Protesters shared Arizona House Speaker Rusty Bowers’ home address on social media. They started a hashtag calling him a traitor. They traveled to his house, honking and shouting until the police came.
And these were members of his own party.
When Arizona, a longtime Republican stronghold, voted for President-elect Joe Biden in November, President Donald Trump’s most stalwart supporters cried foul. After the state’s Republican-led government certified Biden’s win, the Arizona Republican Party split along Trumpist lines, with Bowers and the state’s governor calling for sanity, and further-right members calling for war—often against their party comrades.
After days of back and forth that have seen the party’s official Twitter account suggest human sacrifice on behalf of the doomed election effort, and a prominent elected official at least briefly appear to wish death on the governor, there’s no end in sight. And the old guard are increasingly running scared.
“It’s my view that any rhetoric that invites violence under the guise of patriotism is going to find this generation’s Timothy McVeigh,” Paul Charlton, a Republican and former U.S. Attorney for Arizona, told The Daily Beast.
The evolving fracas is not exactly a traditional ideological one. Bowers, for one, is no Biden fan.
“As a conservative Republican, I don’t like the results of the presidential election,” he wrote in a statement last week. “I voted for President Trump and worked hard to re-elect him. But I cannot and will not entertain a suggestion that we violate current law to change the outcome of a certified election.”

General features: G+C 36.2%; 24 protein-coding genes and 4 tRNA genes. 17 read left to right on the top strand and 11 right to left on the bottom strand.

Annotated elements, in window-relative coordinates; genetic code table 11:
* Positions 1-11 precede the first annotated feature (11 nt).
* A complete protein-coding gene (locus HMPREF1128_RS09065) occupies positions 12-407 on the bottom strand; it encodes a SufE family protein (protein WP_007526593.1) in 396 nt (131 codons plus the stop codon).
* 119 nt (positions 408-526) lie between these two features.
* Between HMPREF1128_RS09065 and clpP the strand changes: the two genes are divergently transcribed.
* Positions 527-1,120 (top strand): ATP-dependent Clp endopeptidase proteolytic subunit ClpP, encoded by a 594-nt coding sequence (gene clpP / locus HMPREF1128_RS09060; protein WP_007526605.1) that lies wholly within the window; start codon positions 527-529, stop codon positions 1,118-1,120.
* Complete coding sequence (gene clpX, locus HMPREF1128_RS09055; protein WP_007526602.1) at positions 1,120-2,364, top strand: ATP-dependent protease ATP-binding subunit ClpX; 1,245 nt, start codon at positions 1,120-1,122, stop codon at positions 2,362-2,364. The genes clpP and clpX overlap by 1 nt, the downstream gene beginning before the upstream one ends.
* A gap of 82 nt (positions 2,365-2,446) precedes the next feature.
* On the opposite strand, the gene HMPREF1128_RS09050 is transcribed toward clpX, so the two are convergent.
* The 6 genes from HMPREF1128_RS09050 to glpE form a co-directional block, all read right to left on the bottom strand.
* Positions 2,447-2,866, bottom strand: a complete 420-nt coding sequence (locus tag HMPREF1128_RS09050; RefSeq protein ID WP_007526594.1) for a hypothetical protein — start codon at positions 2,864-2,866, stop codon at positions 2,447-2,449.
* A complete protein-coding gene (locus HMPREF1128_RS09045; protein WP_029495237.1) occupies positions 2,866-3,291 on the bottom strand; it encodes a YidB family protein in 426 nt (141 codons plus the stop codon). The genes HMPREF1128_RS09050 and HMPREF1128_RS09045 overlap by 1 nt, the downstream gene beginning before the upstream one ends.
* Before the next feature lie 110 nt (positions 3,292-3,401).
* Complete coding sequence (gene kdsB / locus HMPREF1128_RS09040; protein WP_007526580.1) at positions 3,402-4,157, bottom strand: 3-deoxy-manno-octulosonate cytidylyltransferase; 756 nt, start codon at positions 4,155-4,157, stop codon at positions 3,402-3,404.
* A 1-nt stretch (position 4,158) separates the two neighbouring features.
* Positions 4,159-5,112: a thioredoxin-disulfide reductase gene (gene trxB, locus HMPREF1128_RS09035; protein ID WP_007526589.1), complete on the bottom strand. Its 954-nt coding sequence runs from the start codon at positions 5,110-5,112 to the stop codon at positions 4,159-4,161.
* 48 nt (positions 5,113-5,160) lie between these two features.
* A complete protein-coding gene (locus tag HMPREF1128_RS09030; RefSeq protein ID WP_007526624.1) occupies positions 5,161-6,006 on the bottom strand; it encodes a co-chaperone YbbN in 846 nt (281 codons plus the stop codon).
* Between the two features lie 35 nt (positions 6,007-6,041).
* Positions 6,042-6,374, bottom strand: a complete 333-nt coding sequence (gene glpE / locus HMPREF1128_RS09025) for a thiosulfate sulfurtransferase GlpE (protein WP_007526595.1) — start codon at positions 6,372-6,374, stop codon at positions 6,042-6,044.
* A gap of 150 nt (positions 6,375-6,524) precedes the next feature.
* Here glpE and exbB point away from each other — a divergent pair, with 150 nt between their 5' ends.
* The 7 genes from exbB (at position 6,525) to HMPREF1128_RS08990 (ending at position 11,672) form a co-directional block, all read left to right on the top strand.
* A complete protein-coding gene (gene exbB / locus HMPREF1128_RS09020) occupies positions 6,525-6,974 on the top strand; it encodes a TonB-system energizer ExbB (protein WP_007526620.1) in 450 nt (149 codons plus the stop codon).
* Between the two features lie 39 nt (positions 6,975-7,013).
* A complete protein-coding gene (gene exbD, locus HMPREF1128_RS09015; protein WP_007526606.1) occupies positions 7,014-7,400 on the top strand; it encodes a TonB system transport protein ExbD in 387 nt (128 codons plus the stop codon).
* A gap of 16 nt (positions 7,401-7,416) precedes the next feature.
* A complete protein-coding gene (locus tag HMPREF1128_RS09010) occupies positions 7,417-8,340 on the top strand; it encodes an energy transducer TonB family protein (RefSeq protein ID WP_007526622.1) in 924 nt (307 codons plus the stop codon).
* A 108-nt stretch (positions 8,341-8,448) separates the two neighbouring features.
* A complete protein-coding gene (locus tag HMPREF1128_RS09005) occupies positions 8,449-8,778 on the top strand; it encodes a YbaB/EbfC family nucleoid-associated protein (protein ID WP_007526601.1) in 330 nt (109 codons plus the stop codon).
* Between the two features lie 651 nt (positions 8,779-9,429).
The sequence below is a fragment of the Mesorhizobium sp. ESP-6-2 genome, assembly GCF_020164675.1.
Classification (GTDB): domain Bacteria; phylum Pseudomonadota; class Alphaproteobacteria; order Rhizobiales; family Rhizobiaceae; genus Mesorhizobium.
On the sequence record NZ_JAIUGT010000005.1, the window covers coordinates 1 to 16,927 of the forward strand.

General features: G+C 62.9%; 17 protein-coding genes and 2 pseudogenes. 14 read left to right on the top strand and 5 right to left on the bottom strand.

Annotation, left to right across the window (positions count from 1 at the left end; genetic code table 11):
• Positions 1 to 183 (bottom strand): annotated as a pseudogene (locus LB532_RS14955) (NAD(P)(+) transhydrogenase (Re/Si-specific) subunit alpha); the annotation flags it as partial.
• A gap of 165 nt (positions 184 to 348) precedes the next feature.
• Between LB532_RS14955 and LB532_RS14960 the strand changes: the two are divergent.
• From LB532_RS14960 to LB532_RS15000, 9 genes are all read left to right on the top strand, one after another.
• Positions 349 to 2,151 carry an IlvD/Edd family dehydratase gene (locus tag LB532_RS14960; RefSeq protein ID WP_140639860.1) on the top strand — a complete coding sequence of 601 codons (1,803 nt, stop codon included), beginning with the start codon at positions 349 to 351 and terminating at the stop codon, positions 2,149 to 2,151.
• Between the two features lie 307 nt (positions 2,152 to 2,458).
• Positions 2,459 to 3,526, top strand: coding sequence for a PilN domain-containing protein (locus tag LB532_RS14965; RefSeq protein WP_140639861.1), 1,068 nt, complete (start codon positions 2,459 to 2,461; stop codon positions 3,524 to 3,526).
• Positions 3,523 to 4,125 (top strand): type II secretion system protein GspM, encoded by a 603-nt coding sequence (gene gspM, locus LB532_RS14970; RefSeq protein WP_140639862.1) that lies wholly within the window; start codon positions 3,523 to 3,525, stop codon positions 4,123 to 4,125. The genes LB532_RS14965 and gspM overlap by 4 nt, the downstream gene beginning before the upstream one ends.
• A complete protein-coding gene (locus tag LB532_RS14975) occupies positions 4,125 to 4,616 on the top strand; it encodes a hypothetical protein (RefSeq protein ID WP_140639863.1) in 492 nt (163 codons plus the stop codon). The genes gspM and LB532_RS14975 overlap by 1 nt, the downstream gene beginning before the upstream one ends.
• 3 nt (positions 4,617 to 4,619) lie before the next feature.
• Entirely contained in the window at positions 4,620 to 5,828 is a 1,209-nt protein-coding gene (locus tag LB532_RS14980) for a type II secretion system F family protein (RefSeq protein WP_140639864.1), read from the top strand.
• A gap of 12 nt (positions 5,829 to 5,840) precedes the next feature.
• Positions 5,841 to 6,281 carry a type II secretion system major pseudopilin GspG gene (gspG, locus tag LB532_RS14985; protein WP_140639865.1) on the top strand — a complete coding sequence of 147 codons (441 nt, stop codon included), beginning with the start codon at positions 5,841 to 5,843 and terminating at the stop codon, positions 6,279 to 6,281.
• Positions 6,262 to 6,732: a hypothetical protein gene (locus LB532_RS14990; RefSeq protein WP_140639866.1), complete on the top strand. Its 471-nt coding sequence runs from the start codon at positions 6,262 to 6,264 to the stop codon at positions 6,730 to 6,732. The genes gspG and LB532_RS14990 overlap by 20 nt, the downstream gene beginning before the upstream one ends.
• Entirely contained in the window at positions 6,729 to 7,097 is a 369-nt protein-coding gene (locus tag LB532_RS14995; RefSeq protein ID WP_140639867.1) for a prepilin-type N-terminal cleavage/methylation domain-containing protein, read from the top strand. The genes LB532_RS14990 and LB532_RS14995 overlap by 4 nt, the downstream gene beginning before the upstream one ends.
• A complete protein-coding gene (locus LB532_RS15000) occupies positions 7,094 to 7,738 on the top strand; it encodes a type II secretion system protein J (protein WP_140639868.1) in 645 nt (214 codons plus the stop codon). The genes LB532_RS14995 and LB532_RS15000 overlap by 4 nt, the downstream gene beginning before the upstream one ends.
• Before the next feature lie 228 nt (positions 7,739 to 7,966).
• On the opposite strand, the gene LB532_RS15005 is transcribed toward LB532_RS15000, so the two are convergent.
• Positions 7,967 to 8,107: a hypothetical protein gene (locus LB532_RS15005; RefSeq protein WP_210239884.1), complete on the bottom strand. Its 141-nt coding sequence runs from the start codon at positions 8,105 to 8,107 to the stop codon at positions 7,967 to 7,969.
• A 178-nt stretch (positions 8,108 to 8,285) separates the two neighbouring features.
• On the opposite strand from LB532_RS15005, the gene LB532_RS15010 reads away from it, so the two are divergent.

The statement came as dozens of Republican officials in the state signed a letter urging Arizona to de-certify Biden’s election victory.
Even with its endorsement of Trump, Bowers’ statement was tantamount to treason among the president’s most diehard supporters. On Parler, a social media platform popular on the political right, other Trump supporters started a hashtag calling the conservative politician a “traitor,” with one person photoshopping him into a collage that likened him to Japanese Bombers at Pearl Harbor in World War II.
All political parties have their fringes. But the attacks on Arizona Republicans are coming from inside the house—and the rhetoric keeps getting wilder.
“DO NOT CERTIFY A FALSE ELECTION!” the party’s current pinned tweet, from late November reads, falsely alleging a voter fraud conspiracy.
Earlier this week, the AZ GOP’s official Twitter account quote-tweeted one of the most prominent peddlers of the election fraud conspiracy theory, who said he was “willing to give my life for this fight.”
“He is,” the AZ GOP wrote in its quote tweet. “Are you?” It later tweeted and deleted a clip from the movie Rambo with a caption about dying for the cause.
The party, whose spokesperson did not respond to a request for comment Thursday, previously told The Daily Beast it does not endorse violence. But anxiety about what seems like a never-ending cycle of extremist rhetoric keeps mounting.
“That individual is going to see that language as an invitation to harm someone,” Charlton, the former U.S. attorney, said. “I don’t think you have to look very far to see some pretty clear examples. One example is one of President Donald Trump’s lawyers who indicated that a public servant should be taken out at dawn and shot. The Arizona Republican Party’s tweets condoning somebody’s desire to die over issues relating to the votes. Using violent images from movies. All those words, all those images will appeal to a certain sector of our population.”